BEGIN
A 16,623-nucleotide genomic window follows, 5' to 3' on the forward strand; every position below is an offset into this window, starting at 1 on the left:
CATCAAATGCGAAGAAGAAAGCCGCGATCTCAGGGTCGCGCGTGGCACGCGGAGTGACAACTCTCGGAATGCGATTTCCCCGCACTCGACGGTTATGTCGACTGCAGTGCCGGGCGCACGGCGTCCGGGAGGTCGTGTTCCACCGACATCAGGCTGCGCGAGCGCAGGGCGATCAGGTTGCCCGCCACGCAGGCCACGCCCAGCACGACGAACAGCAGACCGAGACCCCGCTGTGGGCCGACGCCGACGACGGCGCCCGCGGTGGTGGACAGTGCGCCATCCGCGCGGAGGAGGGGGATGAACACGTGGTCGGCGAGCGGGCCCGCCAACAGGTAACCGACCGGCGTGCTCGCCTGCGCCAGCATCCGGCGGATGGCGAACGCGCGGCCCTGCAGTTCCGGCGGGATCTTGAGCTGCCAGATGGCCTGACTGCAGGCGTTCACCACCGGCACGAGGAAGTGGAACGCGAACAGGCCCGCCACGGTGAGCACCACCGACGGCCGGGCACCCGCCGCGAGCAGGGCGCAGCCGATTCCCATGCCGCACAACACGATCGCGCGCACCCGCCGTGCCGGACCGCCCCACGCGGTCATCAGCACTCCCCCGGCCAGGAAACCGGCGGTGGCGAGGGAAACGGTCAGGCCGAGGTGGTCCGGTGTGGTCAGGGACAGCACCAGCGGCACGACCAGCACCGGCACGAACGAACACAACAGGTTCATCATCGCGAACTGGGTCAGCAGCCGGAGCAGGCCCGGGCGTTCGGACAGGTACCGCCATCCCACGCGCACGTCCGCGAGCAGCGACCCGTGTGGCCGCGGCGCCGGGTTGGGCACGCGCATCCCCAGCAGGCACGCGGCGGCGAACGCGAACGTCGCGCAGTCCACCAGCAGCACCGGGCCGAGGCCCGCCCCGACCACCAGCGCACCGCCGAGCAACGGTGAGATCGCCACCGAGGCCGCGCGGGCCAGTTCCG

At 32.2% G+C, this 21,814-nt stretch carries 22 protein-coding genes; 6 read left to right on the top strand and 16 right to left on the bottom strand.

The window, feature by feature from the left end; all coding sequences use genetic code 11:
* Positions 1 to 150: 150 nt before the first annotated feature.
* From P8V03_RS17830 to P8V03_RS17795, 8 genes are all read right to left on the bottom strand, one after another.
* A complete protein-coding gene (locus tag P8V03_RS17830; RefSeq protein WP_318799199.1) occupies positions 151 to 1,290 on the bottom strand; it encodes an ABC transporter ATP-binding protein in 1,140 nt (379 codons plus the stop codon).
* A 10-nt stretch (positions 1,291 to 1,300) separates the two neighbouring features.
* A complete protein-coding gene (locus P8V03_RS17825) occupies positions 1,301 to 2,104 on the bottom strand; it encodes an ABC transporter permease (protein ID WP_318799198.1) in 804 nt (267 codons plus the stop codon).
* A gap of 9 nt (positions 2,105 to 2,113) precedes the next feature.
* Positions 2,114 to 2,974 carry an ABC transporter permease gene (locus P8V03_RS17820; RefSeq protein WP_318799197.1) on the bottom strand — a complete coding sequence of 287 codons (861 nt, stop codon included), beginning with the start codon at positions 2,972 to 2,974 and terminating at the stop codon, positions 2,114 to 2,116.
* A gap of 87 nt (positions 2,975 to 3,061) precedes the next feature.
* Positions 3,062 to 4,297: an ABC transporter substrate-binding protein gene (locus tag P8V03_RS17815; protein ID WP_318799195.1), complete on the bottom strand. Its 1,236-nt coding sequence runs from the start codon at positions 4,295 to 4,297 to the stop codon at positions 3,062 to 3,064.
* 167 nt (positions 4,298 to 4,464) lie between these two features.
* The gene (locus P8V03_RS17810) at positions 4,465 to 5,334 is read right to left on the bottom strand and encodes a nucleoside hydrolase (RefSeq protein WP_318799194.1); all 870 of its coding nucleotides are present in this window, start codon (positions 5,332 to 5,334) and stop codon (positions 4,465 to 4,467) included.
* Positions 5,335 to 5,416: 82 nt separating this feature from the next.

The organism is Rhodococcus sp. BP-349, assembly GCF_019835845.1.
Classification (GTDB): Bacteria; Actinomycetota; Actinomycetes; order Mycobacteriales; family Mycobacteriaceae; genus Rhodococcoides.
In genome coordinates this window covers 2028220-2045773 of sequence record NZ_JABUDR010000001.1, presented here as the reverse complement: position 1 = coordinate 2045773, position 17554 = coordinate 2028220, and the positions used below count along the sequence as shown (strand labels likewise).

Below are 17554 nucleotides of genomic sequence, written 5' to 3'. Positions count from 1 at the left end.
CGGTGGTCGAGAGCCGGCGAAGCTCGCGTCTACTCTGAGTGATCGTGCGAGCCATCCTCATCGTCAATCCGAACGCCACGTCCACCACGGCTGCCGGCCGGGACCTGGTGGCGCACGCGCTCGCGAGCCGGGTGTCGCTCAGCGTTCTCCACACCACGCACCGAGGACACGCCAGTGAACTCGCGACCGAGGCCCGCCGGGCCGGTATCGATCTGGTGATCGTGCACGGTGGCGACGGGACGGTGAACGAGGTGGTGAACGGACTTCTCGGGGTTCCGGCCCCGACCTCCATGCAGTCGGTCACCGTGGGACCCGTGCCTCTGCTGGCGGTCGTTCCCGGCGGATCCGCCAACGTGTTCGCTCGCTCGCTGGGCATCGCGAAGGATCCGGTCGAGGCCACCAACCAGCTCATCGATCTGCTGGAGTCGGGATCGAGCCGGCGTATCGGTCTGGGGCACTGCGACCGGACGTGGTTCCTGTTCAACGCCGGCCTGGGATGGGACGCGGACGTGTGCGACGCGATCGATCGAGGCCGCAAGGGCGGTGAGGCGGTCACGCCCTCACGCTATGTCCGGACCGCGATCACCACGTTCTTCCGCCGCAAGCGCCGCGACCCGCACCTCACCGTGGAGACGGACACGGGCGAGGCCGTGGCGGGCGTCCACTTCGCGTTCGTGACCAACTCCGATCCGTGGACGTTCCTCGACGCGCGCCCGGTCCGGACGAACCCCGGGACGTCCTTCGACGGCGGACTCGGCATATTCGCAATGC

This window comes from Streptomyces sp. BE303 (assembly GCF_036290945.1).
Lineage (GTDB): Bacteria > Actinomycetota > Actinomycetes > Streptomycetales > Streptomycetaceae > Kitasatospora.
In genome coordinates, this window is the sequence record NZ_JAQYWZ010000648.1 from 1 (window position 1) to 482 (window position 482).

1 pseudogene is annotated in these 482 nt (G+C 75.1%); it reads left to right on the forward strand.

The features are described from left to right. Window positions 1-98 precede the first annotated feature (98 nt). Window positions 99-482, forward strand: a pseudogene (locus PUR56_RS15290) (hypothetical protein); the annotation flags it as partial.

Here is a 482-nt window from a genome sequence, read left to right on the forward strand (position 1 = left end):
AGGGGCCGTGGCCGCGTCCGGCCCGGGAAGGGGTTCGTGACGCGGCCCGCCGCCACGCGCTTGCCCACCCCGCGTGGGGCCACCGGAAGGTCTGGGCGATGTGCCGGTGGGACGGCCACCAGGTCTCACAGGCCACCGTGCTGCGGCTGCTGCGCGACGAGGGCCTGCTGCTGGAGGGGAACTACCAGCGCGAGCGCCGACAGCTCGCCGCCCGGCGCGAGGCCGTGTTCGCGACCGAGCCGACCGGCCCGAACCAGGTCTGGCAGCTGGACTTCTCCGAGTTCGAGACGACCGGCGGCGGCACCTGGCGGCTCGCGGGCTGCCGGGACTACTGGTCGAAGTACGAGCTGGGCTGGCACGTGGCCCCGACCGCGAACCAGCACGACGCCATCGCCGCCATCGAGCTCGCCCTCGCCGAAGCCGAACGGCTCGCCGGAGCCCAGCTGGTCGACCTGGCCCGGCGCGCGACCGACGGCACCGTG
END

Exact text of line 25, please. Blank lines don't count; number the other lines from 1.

1 pseudogene is annotated in these 482 nt (G+C 75.1%); it reads left to right on the forward strand.